With Parkinson’s disease, researchers are pretty sure that coffee doesn’t help relieve symptoms of patients, but caffeine some of the antioxidants present in coffee have been shown to have some neuroprotective effects, thereby reducing the risk of contracting Parkinson’s.
Coffee has also been correlated with a decreased risk of some cancers, including liver, colon, oral and oesophageal. It’s thought that the diterpene compounds, kahweol and cafestol are anti-carcinogenic and act by making some common carcinogens (cancer-causing molecules) less able to mutate the genetic code to lead to cancer.
Studies have also been performed to compare the likelihood of developing heart disease as a coffee drinker as compared to non-coffee drinkers. Results are conflicting, to say the least. Many long-term studies have found that regular coffee (and caffeine) consumption has reduced the rates of heart disease, but there is no known mechanism for this and it could be because of the type of people who consume coffee or the behaviour associated with drinking coffee (what else you eat, or how you start the day) that actually explains the results. So we don’t know, and as for the not-so-good, read on!
Caffeine does cause an increase in blood pressure and a release of adrenaline, also causing the heart to beat faster. For people with pre-existing heart conditions this can be a problem; however, it may have little effect on healthy individuals.
And remember back to those anti-carcinogens? Well, on the other side of the scale, your coffee also contains some carcinogens such as 4-methylimidazole and 2-propenamide which are both a byproduct of the same reactions during roasting that reduced the carbs and produced the brown colour. But on the flip side again, much of what we eat, including red or barbecued meat and alcohol are also known carcinogens (classified by a link to increased rates of cancer) along with a multitude of other normal foods, so there’s not a lot you can do to avoid them anyway.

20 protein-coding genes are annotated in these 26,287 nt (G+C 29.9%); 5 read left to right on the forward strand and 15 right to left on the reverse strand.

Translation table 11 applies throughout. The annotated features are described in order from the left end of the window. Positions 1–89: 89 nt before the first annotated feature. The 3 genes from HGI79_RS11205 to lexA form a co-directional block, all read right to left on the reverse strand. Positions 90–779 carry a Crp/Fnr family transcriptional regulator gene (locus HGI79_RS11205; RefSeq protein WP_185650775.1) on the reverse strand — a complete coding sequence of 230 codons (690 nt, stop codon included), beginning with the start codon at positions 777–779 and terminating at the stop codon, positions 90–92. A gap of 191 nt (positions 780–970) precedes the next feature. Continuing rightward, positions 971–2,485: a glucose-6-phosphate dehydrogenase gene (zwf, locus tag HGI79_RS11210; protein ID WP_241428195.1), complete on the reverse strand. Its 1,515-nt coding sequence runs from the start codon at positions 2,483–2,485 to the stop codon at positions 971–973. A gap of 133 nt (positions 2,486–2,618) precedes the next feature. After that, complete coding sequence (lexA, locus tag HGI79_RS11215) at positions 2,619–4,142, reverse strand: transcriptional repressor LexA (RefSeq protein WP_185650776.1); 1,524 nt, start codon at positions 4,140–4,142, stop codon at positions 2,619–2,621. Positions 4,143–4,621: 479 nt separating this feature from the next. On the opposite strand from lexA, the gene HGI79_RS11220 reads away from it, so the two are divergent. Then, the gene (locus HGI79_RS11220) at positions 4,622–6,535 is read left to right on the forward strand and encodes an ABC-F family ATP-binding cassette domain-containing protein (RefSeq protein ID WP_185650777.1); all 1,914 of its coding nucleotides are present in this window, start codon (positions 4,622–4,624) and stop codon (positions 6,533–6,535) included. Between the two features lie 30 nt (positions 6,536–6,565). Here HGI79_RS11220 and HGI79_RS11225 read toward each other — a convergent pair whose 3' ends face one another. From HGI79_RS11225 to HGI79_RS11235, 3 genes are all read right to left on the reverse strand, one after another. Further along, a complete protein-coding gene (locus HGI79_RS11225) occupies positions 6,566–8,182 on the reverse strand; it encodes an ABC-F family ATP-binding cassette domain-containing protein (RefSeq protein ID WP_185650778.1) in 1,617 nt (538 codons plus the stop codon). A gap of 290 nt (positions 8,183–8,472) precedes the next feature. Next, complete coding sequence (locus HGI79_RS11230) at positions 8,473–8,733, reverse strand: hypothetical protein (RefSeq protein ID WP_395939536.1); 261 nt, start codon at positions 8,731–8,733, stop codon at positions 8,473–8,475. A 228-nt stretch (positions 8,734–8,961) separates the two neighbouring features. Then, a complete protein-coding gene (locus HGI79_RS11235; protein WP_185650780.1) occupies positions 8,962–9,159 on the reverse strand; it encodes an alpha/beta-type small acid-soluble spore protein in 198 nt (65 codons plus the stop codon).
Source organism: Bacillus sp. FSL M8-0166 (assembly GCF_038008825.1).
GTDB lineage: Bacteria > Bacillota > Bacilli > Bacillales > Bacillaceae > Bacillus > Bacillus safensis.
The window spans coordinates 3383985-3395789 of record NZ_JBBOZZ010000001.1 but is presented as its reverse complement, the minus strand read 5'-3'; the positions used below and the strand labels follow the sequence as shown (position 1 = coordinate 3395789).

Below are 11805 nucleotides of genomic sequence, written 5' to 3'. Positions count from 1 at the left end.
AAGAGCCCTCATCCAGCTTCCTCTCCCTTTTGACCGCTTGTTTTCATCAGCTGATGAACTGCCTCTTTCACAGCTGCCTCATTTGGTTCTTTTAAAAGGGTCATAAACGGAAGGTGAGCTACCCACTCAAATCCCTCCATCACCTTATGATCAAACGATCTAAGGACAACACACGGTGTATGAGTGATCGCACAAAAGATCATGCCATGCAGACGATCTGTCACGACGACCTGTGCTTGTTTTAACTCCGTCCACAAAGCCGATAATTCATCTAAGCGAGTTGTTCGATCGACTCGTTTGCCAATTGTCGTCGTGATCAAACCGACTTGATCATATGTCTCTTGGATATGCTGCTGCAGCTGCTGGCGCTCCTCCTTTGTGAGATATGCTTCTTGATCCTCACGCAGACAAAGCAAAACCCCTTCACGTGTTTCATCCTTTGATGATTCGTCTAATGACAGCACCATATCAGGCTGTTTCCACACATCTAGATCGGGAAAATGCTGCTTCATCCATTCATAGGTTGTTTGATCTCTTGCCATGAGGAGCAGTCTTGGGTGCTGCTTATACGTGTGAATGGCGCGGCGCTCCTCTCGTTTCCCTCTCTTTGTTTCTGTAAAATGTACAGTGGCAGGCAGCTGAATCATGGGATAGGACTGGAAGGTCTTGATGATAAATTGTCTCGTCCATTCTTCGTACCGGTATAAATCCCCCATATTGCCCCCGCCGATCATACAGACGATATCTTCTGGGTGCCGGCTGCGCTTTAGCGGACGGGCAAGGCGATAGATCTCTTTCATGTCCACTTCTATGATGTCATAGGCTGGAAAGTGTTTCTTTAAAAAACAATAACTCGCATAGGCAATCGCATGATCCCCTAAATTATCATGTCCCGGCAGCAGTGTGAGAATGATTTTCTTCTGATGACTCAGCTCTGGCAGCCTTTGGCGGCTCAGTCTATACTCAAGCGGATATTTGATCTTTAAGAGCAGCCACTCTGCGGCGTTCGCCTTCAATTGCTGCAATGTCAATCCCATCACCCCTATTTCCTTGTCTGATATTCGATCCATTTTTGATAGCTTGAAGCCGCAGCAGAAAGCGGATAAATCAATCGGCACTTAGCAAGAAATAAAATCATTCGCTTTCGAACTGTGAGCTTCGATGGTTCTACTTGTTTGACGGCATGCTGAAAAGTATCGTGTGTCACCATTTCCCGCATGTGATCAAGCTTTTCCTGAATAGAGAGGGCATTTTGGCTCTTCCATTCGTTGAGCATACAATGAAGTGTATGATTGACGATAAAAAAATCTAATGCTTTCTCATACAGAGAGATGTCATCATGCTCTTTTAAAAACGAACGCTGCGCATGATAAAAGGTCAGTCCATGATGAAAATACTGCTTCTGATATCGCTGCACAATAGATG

Also, many people who drink coffee add milk, cream or sugar without realising the amount which has been implicated as contributing to obesity. But if you’re drinking in moderation with little milk or sugar then you’ll be fine.
The Environmental Side
Coffee used to be great for the environment where it grew. That was when it was grown in its natural environment under the shade of larger trees and providing a home for many birds and other fauna. It was a win-win: the shade kept insects away from coffee berries while the large trees protected the topsoil and the coffee leftovers were an ideal fertiliser.
Welcome in the ‘coffee revolution’.
Suddenly faced with far greater demand on the coffee trade, farmer began to grow large crops of coffee in the sun without any other plants. This destroyed the healthy interrelationship, requiring pesticides for insects no longer kept away by shade and fertilisers because the coffee pulp wasn’t used to naturally enrich the soil and the extra sun also reduced soil quality. The dependant fauna had to find a new home.
That’s all not to mention the deforestation required to make room for the coffee trees, or the water pollution from coffee processing and all those herbicides, pesticides and fertilisers.
So that’s obviously a down side to your day-to-day coffee. Shade grown coffee can still be purchased, but it’s definitely more expensive and depends how much your conscience is triggering you (think of all those poor birds without coffee trees).
Coffee overall probably has more health benefits than unwanted side effects because who doesn’t want a bit of cancer and disease protection with their morning cup. However, as with all things, moderation is the key and exceeding 400-500 mg of caffeine (about 4 normal cups of coffee) is not recommended and that’s about the point where the health benefits shown in most studies take a u-turn and increase your risks.
We can see most coffee isn’t great for the environment, just like most of our modern-day food and products so if you’re really concerned, buy shade-grown! Otherwise you can compost leftover coffee grounds onto your garden, or if you use coffee capsules try finding your brand on TerraCycle’s free recycling programs to avoid filling up the landfill with 3 million capsules a day, just in Australia!
Anyway, I hope you’ve learnt something about coffee and some of the science about it’s effects on health and environment. And now I’m leaving to finish my beautiful caramel coffee while curled up reading!